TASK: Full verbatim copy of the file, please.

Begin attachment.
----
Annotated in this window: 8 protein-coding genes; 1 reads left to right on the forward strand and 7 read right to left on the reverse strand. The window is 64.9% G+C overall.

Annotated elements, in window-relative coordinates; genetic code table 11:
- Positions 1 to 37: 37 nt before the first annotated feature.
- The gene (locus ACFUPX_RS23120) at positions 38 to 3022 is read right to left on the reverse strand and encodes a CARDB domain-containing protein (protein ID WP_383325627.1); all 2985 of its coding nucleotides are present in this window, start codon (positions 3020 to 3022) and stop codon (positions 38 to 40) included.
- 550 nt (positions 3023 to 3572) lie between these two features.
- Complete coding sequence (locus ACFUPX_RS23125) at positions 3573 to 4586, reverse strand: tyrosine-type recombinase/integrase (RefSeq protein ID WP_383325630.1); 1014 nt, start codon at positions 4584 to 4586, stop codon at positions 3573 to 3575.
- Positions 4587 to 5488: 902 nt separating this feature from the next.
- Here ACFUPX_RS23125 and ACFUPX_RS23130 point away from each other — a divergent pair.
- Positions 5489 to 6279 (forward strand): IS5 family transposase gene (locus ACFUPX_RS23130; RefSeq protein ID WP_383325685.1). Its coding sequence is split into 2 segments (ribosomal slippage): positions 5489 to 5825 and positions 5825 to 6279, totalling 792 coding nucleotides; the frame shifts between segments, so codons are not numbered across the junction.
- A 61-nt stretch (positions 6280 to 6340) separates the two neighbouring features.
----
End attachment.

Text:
Annotated in this window: 8 protein-coding genes; 1 reads left to right on the forward strand and 7 read right to left on the reverse strand. The window is 64.9% G+C overall.

Annotated elements, in window-relative coordinates; genetic code table 11:
- Positions 1 to 37: 37 nt before the first annotated feature.
- The gene (locus ACFUPX_RS23120) at positions 38 to 3022 is read right to left on the reverse strand and encodes a CARDB domain-containing protein (protein ID WP_383325627.1); all 2985 of its coding nucleotides are present in this window, start codon (positions 3020 to 3022) and stop codon (positions 38 to 40) included.
- 550 nt (positions 3023 to 3572) lie between these two features.
- Complete coding sequence (locus ACFUPX_RS23125) at positions 3573 to 4586, reverse strand: tyrosine-type recombinase/integrase (RefSeq protein ID WP_383325630.1); 1014 nt, start codon at positions 4584 to 4586, stop codon at positions 3573 to 3575.
- Positions 4587 to 5488: 902 nt separating this feature from the next.
- Here ACFUPX_RS23125 and ACFUPX_RS23130 point away from each other — a divergent pair.
- Positions 5489 to 6279 (forward strand): IS5 family transposase gene (locus ACFUPX_RS23130; RefSeq protein ID WP_383325685.1). Its coding sequence is split into 2 segments (ribosomal slippage): positions 5489 to 5825 and positions 5825 to 6279, totalling 792 coding nucleotides; the frame shifts between segments, so codons are not numbered across the junction.
- A 61-nt stretch (positions 6280 to 6340) separates the two neighbouring features.